No Image Available

googletag.cmd.push(function() { googletag.display(‘div-gpt-ad-1705321608055-0’); });

Reclaiming ‘leadership’ from the elite


The word 'leadership' often has elitist connotations. But, according to Louise Teboul of Common Purpose, leadership is the opposite and we can all be leaders, whether it is in our workplaces or in our own communities.

In his recent Harvard Business Review blog posting ‘Leading When You Don’t Have Formal Authority, Steven Demaio explains how everyone at some time will need to be able to lead beyond their authority “whether you’re a manager, a frontline worker, or an independent contractor, at one time or another you’ve surely had to influence, or even improve, the performance of people who don’t formally report to you.”

I agree with him on two counts. First of all, on the idea of leading beyond your authority. Was there ever a time when (to paraphrase John Donne) leaders could operate as islands, entire of themselves? I doubt it, and if there was, that time has definitely now gone. Many organisations still operate in compartments: with each division, or department, looking upwards and so seldom sideways at issues that cut across the verticals.

Now more than ever, we need leaders who can see the entire organisation and make the sum of the parts greater than the whole. We need leaders who understand the value of networks which extend far beyond traditional confines – and, more importantly, know how to lead them.

The opportunities (and threats) ahead will not come neatly packaged to fit one department, division, sector, culture, or even country, into which we have arranged ourselves. They will cross boundaries and come from unexpected places – and our leaders need to be able to do this too. And it doesn’t stop at organisations.

Society needs leaders who can overcome the silo mentality – individuals need to be able to move into different spheres of activity, outside their own area of expertise, and connect to them too. Leaders who can take responsibility for problems other than their own, both within organisations and in society at large will become more in demand, as will leaders who can still lead when their legitimacy is constantly questioned.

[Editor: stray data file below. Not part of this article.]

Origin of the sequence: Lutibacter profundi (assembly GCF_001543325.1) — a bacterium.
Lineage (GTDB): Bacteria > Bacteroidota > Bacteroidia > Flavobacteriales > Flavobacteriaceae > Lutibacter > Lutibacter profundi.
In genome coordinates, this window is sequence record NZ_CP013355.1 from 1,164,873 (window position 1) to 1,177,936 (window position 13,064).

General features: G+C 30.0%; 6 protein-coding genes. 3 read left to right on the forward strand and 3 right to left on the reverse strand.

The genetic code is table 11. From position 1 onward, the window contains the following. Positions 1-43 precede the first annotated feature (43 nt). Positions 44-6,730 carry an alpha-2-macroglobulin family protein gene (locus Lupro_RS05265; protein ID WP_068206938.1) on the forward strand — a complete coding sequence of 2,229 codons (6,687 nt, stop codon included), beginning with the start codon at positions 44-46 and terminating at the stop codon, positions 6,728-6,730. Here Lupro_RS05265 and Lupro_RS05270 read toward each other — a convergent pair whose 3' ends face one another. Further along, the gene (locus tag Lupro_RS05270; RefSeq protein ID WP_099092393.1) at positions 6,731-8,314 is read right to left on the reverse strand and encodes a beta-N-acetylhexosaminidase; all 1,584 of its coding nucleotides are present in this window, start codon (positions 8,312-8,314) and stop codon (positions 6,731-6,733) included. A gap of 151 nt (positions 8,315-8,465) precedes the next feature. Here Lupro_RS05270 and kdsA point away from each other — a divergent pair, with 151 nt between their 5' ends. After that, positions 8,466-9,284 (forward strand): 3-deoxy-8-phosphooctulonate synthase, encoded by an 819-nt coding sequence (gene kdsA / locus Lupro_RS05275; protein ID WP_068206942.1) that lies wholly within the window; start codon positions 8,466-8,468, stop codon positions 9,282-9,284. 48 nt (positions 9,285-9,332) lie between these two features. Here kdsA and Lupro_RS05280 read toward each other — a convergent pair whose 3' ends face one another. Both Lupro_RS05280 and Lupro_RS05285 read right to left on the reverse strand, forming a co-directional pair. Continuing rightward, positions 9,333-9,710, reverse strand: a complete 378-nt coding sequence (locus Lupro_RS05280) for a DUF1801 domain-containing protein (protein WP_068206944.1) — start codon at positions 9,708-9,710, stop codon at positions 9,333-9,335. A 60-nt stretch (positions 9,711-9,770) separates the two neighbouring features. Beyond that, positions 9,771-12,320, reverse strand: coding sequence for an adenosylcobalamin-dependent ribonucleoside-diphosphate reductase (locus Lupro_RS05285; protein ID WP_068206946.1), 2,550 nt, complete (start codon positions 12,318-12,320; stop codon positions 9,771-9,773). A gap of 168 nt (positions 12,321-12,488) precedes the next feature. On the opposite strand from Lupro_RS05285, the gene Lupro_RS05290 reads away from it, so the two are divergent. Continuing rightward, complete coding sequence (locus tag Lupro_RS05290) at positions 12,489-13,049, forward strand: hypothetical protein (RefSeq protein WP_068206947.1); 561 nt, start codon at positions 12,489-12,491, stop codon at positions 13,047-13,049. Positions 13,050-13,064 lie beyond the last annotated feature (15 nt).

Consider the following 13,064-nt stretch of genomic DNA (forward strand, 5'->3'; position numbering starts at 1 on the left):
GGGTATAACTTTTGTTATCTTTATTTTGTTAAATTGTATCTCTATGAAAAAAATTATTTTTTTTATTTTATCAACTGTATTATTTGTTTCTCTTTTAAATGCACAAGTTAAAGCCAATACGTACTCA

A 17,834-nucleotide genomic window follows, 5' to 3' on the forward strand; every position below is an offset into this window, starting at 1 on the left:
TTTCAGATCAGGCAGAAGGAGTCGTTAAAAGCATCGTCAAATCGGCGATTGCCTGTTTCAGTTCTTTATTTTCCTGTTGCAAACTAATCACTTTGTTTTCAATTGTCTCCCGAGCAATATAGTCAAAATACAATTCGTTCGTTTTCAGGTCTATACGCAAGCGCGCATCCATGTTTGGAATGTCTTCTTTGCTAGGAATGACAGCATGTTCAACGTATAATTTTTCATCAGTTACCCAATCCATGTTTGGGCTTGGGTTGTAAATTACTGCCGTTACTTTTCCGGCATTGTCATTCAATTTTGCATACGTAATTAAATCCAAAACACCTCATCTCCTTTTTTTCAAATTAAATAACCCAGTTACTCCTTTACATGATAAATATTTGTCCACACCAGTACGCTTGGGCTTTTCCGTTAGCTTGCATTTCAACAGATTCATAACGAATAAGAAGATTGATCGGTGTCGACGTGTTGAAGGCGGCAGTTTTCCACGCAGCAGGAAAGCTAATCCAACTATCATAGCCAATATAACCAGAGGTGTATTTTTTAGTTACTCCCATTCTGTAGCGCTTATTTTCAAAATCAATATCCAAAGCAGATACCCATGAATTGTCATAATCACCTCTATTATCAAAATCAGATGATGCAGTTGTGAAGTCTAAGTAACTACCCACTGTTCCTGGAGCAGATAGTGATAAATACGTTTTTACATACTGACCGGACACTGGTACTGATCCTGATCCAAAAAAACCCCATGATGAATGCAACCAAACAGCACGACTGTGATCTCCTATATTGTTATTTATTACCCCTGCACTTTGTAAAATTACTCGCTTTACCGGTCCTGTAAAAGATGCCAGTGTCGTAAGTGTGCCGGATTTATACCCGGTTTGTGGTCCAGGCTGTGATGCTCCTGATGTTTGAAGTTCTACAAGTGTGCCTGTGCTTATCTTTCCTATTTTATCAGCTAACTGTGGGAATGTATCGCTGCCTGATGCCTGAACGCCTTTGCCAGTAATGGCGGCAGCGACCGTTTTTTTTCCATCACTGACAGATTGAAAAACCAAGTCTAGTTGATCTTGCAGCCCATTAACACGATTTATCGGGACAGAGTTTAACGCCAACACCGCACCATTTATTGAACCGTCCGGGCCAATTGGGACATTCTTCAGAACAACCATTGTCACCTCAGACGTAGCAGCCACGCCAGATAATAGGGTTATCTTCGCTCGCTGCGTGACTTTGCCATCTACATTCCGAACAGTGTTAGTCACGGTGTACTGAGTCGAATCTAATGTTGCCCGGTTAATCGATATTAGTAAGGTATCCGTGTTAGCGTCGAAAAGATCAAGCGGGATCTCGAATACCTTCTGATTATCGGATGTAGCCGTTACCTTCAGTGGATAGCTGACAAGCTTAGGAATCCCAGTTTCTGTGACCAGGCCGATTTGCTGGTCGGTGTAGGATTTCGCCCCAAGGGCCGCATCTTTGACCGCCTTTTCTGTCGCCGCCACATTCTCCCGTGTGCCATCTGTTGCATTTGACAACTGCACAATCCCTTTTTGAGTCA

The opportunity to influence

This is already happening more and more in the public sector, where organisations are being asked to work together to solve complex problems facing our cities and regions, that simply cannot be resolved with just one public body. It’s not about having authority but choosing not to use it; it’s about having no authority at all. It’s about earning legitimacy with ideas that resonate – and an approach to leadership that results in people willingly granting authority to you.

This is vital. For organisations, for the people who lead them, for the people they lead, and for society as a whole. And it’s different from conventional leadership: not completely different, but different enough to be worth exploring.

Secondly, not only is being able to lead beyond your authority an important skill, I like the way Demaio sees it as something that applies to everyone, whether they have a formal leadership position or not. The word 'leadership' often has elitist connotations but I believe that leadership is the opposite, that we can all be leaders, whether it is in our workplaces or in our own communities.

This doesn’t mean everyone running for parliament, but looking at the community around them, at their neighbours, their street, the organisation they work for or the college they go to, and considering what they can do to make it better. These changes can be big or small, from helping neighbours, to starting a community group around an issue they are passionate about, to putting themselves forward to be a school governor.

The benefits are numerous, and not just for society itself, which thrives on active citizens and social capital, but for the people getting involved. By reclaiming the word ‘leader’ for all of us, and not just some far-away elite, we give ourselves the opportunity to influence, and shape, the type of society that we want to live in, not the one we happen to find ourselves in. This is not only empowering, but an exciting and challenging way to discover new talents and meet new people.

Louise Teboul is West Midlands Regional Director at Common Purpose. Common Purpose is an independent, not-for-profit organisation that shows people how to do just that. It runs educational programmes for those who want to improve the place in which they live and work. It does this by bringing together people from different backgrounds and sectors – who might otherwise never meet – and introducing them to different environments, communities and ways of working. Its aim is to help people become better decision-makers and more effective leaders and, as a result, improve the way society works.

No Image Available

Get the latest from TrainingZone.

Elevate your L&D expertise by subscribing to TrainingZone’s newsletter! Get curated insights, premium reports, and event updates from industry leaders.


Thank you!